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(en) US, Philadelphia Workers Build Solidarity Union - By Jon Bekken - Industrial Worker*, April 2005.

From Worker <a-infos-en@ainfos.ca>
Date Tue, 19 Apr 2005 12:43:41 +0200 (CEST)

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The IWW-affiliated South Street Workers Union is organizing retail
and food service workers along Philadelphia's South Street corridor,
implementing a model of solidarity unionism focused on helping
workers create their own shop floor and district-wide organizations to
confront low wages, poor working conditions, and the lack of workplace rights.
Since the union began organizing in August 2003, the South Street Workers Union
has organized health, tax and workers' rights clinics; social events; a
district-wide grievance committee that has helped workers claim unpaid wages
and develop strategies to improve working conditions; and organized a campaign
against proposed mass transit fare increases and service cutbacks.

Seventy union members and supporters marched down South Street
February 27, demanding support for mass transportation funding --
culminating a two-week campaign in which they approached
business owners along the strip asking them to sign a letter to the
legislature demanding adequate transit funding.

The SEPTA system faced a $49 million budget shortfall, which it
planned to meet by raising cash fares from $2 to $2.50 (on the way to
$3), and slashing night and weekend service.

The cuts and fare hikes were averted the next day when the governor
diverted highway funds to cover operating expenses through June.

Marchers stopped at five of the seven South Street businesses that
had refused to sign the letter, gaining two more signatures to bring
the total to 99. The march ended with a short rally where the letters
were delivered to State Rep. Babette Josephs, who told the crowd that
as the only member of the legislature who didnÕt own a car, she
recognized the importance of mass transit.

"If we saw this kind of protest in every shopping district," she added,
"the legislature would find a way to solve the transit crisis."

South Street workers depend on mass transit, delegate Andrew
Rothman noted, adding that proposed fare increases "would be
devastating to people who are living at or below the poverty line."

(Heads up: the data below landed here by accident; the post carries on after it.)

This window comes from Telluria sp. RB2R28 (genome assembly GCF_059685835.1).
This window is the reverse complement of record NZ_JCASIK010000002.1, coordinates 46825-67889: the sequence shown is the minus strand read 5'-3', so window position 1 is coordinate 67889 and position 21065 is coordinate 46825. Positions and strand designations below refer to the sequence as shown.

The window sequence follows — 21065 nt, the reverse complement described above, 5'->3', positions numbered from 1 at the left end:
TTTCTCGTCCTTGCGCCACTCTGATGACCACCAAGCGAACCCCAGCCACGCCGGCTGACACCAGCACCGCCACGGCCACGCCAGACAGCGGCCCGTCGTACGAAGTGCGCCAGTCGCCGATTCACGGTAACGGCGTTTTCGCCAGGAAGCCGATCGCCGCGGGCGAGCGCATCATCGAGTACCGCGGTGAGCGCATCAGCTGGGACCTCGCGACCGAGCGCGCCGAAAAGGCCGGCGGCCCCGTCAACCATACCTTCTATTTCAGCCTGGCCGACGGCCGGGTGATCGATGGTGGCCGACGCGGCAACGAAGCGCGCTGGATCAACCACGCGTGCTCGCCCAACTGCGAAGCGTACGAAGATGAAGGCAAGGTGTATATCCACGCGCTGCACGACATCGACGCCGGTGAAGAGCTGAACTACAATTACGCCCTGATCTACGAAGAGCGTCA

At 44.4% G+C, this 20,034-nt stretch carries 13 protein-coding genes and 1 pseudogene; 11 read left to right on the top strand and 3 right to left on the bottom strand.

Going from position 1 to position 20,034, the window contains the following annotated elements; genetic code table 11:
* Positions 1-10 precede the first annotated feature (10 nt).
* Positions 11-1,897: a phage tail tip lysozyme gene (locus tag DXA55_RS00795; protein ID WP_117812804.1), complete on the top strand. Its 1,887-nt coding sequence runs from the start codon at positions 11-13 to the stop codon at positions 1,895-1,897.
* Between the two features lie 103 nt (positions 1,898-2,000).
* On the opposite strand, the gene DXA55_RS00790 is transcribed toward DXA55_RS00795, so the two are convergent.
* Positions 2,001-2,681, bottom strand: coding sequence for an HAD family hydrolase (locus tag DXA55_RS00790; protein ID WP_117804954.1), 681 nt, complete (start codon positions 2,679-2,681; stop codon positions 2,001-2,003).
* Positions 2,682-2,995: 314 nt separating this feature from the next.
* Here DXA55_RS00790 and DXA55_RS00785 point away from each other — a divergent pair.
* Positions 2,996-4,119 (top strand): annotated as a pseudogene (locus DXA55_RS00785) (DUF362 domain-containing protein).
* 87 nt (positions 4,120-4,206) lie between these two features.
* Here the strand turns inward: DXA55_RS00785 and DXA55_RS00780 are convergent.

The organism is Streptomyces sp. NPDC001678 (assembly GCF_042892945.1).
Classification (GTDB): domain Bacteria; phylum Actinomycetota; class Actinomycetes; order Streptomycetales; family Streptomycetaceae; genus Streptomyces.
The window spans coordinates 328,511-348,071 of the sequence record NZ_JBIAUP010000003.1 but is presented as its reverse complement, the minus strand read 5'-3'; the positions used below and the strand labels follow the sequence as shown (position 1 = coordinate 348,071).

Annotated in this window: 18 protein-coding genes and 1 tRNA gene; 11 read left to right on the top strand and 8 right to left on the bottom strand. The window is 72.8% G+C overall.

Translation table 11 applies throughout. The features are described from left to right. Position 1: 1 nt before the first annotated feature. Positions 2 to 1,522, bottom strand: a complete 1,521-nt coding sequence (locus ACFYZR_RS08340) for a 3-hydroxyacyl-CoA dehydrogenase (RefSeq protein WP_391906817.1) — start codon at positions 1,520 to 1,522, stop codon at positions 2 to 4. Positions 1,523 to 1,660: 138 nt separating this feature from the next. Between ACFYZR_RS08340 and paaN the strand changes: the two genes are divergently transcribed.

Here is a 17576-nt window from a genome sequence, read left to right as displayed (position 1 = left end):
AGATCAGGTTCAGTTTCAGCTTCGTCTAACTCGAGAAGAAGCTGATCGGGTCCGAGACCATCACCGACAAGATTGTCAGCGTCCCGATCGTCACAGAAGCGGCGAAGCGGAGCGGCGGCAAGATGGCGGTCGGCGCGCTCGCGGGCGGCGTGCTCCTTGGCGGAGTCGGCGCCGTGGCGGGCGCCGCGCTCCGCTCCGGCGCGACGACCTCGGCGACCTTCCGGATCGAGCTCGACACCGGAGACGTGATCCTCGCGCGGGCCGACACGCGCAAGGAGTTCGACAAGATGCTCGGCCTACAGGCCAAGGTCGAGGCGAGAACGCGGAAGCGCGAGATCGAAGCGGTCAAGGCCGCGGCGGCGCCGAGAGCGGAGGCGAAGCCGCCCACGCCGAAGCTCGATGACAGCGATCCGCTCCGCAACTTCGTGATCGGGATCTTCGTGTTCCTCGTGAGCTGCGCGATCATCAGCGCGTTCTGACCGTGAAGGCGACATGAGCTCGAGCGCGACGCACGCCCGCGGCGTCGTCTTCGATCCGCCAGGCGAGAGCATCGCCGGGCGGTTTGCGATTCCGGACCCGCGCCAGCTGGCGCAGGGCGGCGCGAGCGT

Marchers echoed that sentiment, chanting "Raise our wages, not the

The march was covered by three television stations and in the
Philadelphia Inquirer.

The South Street Workers Union's next event is a tax clinic, where
accountants will be on hand to help workers prepare tax returns and
claim the earned income credit many are entitled to because of their
low earnings.

Most South Street workers earn little more than minimum wage (and
some not even that). Although the corridor -- which includes a mix
of chain stores and locally owned businesses ranging from small
boutiques to large, multi-level stores -- is one of Philadelphia's
busiest shopping district, its wages are sometimes lower than those
paid in other parts of the city.

One owner monitors workers from her home with surveillance
cameras. Another operates a 2,000-square-foot store with just one
worker per shift. What these businesses have in common is low
wages, benefits that run the gamut from inadequate to non-existent,
and high turnover as workers jump from one crappy job to another.

The union was formed to help change these conditions, and currently
has members at eight stores along the corridor. It has helped workers
at a national franchise outlet end management's practice of
demanding unpaid clean-up time, and defended workers threatened
with losing their jobs. Several members also traveled to Brooklyn to
build relations with workers involved in a similar campaign among
immigrant workers there.
* journal of the IWW - antiauthoritarian
anticapitalist direct action syndicate.

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